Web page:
I’m sorry to break the news to you, but the regime is alive and kicking, and it will remain that way until the revolution’s complete.
Those political prisoners thrown behind bars without trial, whether for going a few weeks without shaving, or because they’ve decided to voice their opinion, shouldn’t be hearing about the revolution between torture sessions, don’t you think?
The emergency law has been a vital tool for the old regime to control us and mute our voices. In no civilized country do you need a law that allows you to throw random people in prisons without trial, and keep them until you feel they’ve become too much of a burden. Every citizen is entitled to a fair trial, regardless of the crime. If the tens of thousands of political prisoners still dreaming of daylight have committed crimes, so be it, they can be trialed. Otherwise, they should back in their homes, getting on with their lives.
There are innocent Egyptians unjustly behind bars, and it will remain that way until the revolution’s complete.
Many might think that the ‘humiliating’ manner in which the Mubaraks let go of the throne is within itself enough of a punishment. Needless to say, that is far from a balanced reality, and the royal family must be publicly tried. Why is this a pivotal issue? Forget the thousands of political prisoners, forget the hundreds of the revolutionary martyrs, forget the 40% who find themselves below the poverty line wondering where their next meal’s coming from, or how they’ll teach their children to read and write. Brutal, corrupt dictators need to be tried to avoid any remote possibility of future resemblance, and to send a clear message to every single ruler across the globe: you simply cannot get away with oppression against the people.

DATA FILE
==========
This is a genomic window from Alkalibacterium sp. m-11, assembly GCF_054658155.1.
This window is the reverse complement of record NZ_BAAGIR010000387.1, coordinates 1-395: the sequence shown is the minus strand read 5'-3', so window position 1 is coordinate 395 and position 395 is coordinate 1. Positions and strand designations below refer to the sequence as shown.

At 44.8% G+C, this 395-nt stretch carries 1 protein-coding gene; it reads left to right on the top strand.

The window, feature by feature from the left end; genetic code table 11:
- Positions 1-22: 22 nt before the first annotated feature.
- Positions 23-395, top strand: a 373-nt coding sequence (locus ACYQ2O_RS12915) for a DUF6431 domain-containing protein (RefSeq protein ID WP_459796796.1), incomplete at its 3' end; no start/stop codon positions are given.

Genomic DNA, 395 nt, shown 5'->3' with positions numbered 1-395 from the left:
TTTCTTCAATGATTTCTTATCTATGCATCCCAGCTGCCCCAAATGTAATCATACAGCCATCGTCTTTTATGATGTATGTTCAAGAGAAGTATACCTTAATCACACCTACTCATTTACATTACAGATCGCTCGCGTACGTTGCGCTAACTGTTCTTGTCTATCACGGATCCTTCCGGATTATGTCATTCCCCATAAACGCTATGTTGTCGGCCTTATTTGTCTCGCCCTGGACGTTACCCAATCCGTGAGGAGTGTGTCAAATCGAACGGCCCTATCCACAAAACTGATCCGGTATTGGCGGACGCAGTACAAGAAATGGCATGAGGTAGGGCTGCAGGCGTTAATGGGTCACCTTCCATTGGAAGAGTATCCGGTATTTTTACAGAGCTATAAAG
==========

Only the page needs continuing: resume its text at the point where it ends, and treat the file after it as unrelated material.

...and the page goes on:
Dictators in every oppressed country, from the Ivory Coast to China, feel safe while they torture, rape and slaughter their people, and it will remain that way until the revolution’s complete.
You might be tempted to support the idea of moving out of instability, and getting the good ol’ wheel rolling once again. However, that is not feasible. Firstly, even if we were all to give up on the revolution and focus purely on getting back to normality, we are still left with no choice but to see out a temporary phase. It’s inevitable, and comes with any sort of change. More importantly, if we take a step back, the pressure will ease, and every single remnant of the past trio of decades will attempt to keep and even bring back the system to life – it’s their only safety net. It’s perfectly normal to go through a bit of uncertainty and in fact, it’s a very small price to pay in order to achieve a complete victory that would be no less than what we deserve.
Sometimes we get carried away by the events around us and forget the true value of being Egyptian. There’s a reason why we’re one of the oldest civilizations on the planet, and there’s a reason why we were able to topple 30 years of dictatorship without inciting violence. And the reason is that we are well-worthy of every single achievement possible. So let’s not give up what we’ve started and keep fighting peacefully until issues such as corruption, poverty, ignorance and lack of healthcare become of a bygone era.
When we cried in Tahrir square in disbelief at the historical announcement, it wasn’t because we had accomplished our mission, it was because our revolution was just getting started. And as the words of Che Guevara go, “hasta la victoria siempre!”